Like this: I had always thought of America as a nation that looked forward; for the first time I was struck by its determination to look back. Living in New York was suddenly like living in a film about the Second World War; I, a foreigner, found myself staring out at a set that ought to be viewed not in Technicolour but in grainy black and white. What your fellow countrymen longed for was unclear to me – a time of unquestioned dominance? of safety? of moral certainty? I did not know – but that they were scrambling to don the costumes of another era was apparent. I felt treacherous for wondering whether that era was fictitious, and whether – if it could indeed be animated – it contained a part written for someone like me (p. 68).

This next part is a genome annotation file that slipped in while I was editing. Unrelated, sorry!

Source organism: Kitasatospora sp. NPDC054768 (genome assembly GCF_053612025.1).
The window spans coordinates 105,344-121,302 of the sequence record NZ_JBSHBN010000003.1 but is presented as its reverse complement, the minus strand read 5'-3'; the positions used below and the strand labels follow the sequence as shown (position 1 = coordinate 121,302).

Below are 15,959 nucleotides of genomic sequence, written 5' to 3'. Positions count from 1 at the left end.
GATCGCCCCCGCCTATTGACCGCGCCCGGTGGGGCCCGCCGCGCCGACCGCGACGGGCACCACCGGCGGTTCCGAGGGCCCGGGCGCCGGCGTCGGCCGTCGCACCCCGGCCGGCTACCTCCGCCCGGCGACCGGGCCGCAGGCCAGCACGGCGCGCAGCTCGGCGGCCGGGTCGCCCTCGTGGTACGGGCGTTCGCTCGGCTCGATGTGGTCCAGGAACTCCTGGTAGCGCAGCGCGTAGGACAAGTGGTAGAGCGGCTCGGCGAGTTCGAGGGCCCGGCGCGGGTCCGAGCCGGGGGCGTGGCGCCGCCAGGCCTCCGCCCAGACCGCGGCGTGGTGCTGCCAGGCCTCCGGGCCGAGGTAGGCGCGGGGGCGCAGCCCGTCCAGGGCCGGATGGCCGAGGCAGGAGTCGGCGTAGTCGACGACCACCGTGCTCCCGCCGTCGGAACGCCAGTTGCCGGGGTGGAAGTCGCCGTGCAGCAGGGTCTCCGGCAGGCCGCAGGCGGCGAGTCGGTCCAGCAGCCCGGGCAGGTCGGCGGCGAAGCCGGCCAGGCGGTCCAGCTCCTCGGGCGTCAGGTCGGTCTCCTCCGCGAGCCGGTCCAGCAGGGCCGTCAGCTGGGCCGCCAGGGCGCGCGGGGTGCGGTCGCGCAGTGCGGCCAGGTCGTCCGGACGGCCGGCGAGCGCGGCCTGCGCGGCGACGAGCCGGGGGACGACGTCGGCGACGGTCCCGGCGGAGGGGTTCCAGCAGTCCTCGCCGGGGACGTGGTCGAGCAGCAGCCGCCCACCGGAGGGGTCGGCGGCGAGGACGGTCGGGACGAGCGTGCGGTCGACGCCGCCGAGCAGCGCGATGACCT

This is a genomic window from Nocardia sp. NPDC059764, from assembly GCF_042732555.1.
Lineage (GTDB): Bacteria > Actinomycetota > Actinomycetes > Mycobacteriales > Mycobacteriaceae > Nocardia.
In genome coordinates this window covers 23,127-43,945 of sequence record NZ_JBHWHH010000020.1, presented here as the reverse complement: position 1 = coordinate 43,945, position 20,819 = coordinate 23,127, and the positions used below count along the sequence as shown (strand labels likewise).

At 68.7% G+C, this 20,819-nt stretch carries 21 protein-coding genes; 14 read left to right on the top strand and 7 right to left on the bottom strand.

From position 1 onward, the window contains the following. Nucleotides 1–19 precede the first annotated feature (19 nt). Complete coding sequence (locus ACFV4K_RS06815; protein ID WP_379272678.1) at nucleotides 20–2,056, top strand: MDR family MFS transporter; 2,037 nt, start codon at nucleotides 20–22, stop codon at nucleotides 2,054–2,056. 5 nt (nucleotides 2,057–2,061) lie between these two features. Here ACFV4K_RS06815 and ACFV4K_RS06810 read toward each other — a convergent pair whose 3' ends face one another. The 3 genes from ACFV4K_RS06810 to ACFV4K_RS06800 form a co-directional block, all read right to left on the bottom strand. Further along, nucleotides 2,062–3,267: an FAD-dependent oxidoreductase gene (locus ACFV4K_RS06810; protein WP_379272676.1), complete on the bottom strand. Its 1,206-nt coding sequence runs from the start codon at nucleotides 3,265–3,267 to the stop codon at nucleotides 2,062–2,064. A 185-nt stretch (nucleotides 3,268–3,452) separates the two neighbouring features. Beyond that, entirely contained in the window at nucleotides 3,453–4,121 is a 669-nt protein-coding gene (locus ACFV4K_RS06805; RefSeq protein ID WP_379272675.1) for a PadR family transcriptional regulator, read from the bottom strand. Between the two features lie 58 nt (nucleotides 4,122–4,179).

The attack on the empire makes Changez aware of America as an empire, responsible for his identity crisis. The final straw for him is when he hears someone describing the Janissaries, the Christian slaves taken as boys from their parents by the Ottoman Empire and turned into an elite warrior class to defend the sultan. Is Changez a latter-day reversed Janissary? In an effective subplot, Changez has a girlfriend who is obsessed by the memory of her dead boyfriend. In her depression, “She glowed with something not unlike the fervour of the devout. ”(p. 6) Themes of nostalgia and commingled, confused identities seep into other parts of the novel, where they are relevant to Changez, Pakistan, and the United States. Several other parts of the novel discuss the causes of his hybrid identity as well as his contradictory actions and reactions to the Western culture. The following points of the novel reveal Changez’ multiple identities, proving him neither belonging to the East, nor to the West: Changez’ irritation with the cultural insensitivity in the United States is one of the cases in which his identity is challenged. Changez holidays in Greece with a group of Princetonians, where he first becomes enamored with Erica.